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April 29, 2010

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they're just highlighting the contradictions. it's all part of a concerted plan to allow the masses to gain enlightenment for themselves. and when they do.... hooboy, such a revolution like you've never seen!

Or at least, we are the United States and we dopn't torture when a Republican administration is in office.

Rea, how often has anyone admitted that prisoners went on being tortured at Guantanamo Bay even after Obama took office?

When Americans are doing it, it's not torture.

I really liked this quote of the Washington bureau editor:

"But [Jehl] said: 'I have resisted using torture without qualification or to describe all the techniques. Exactly what constitutes torture continues to be a matter of debate and hasn’t been resolved by a court. This president and this attorney general say waterboarding is torture, but the previous president and attorney general said it is not.'"

Teach the controversy! Exactly what constitutes torture has always been hotly debated by torturers indeed. I don't think such a debate rages among the rest of the nontorturing world.

"Exactly what constitutes torture ... hasn't been resolved by a court" is oddly vague; odd because it's clearly a lie. No court anywhere has resolved it? No international body? Really?

To paraphrase Mel Brooks, when an individual is nabbed off the street and waterboarded, that's slapstick.

When a Republican suffers a hangnail at home and receives subsidized healthcare, that's torture.

This seems relevant:

But in the hearing’s most dramatic moment, [Khadr's defense attorney] Flowers said at least one interrogator would testify to having personally taken part in Khadr’s abuse. As detailed in a motion filed by the defense in 2008, Khadr claims in his affidavit that his interrogators threatened him with rape, denied him medical treatment for gunshot and shrapnel wounds he suffered in his July 2002 capture in Afghanistan, and used him as a “human mop” to clean up his own excrement. The interrogator, referred to in the hearing only as “Interrogator #1,” will testify on behalf of the defense that he personally threatened Khadr “with rape” by threatening to render Khadr to an undisclosed Arab country where he would face the abuse.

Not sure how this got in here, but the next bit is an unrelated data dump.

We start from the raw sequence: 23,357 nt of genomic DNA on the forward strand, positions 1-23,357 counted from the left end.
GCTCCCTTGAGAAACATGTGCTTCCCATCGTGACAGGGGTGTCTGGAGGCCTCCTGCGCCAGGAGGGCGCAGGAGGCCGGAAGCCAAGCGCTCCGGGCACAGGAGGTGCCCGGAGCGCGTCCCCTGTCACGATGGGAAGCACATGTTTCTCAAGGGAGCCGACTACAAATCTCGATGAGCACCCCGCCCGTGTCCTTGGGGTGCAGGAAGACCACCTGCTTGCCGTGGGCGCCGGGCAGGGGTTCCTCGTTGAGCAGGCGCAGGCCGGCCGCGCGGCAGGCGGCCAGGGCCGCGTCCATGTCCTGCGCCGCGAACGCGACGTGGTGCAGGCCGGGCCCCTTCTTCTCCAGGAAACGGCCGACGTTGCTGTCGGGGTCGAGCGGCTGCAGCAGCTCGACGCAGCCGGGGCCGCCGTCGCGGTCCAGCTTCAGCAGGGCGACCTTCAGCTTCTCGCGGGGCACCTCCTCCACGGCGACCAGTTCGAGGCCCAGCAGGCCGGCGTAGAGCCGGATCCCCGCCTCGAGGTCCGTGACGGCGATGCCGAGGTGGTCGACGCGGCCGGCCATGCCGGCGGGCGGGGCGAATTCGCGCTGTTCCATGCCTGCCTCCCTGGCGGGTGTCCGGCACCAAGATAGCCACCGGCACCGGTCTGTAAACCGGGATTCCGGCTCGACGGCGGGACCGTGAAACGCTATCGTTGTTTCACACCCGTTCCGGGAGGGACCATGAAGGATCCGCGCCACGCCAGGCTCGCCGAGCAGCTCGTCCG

But we're looking forward...

What invisible congitive armor allows us to contemplate this stuff without going mad? People are starving in the world, yet we pay people to shove other people into their own sh!t, not to mention thousands of other horrible, destructive things we devote our resources to. WTF, America/all of humanity?

More here.

Feels like a nice combination of hopey freance and changey peance.

I posted a query over at John's blog - What's the difference between rape and torture?
One of the responces pointed to the definition under US law that makes it pretty clear that rape is a subset of torture. The fact that NYT (Hoyt in particular), NPR, etc. are a bunch of cowards and toadies that don't want to piss off their corporate masters speaks for itself.

Yup.

"Exactly what constitutes torture ... hasn't been resolved by a court" is oddly vague; odd because it's clearly a lie. No court anywhere has resolved it? No international body? Really?

Oddly enough, the contraversial "waterboarding" techniques - about which, inquiring minds disagree! - has been adjudicated in a court of law as constituting torture and, thus, a war crime.

See, ie, trials of Japanese accused war criminals circa post-WW II period.

Yes but Eric you see in the U.S. version of waterboarding we use either Deer Park Natural Spring Water or water filtered courtesy of Brita (the U.S. version of course, not the wimpy European version located Heinrich-Hertz-Str. 4, 65232 Taunusstein, Deutschland); whereas I don't think you can even drink the tap water in Japan to this day.

Deer Park: The Official Water of the United States Waterboarding Team.

this made me laugh

@Julian 12:43 - "Exactly what constitutes torture has always been hotly debated by torturers indeed. I don't think such a debate rages among the rest of the nontorturing world. those being tortured."

Fixed that for you, Julian.

My real disappointment stems only somewhat that this tars us as a people as war criminals.
More importantly anything that someone cannot be tried and punished for is de facto legal. Obama may have stipulated a policy to 'not torture' under his administration but the precedent has been set. Any future president who decides differently from Obama is perfectly free to war crime away in public and without fear.

As I have repeatedly said: the right way would be heads on stakes in fron of the oval office facing inwards (and I mean heads of those high up in the Cheney..eh..chain of command (on the US side) not underlings or trophies.

Just to add, that Andrew Sullivan has continuously brought up this discrepancy in his blog for the past several years.

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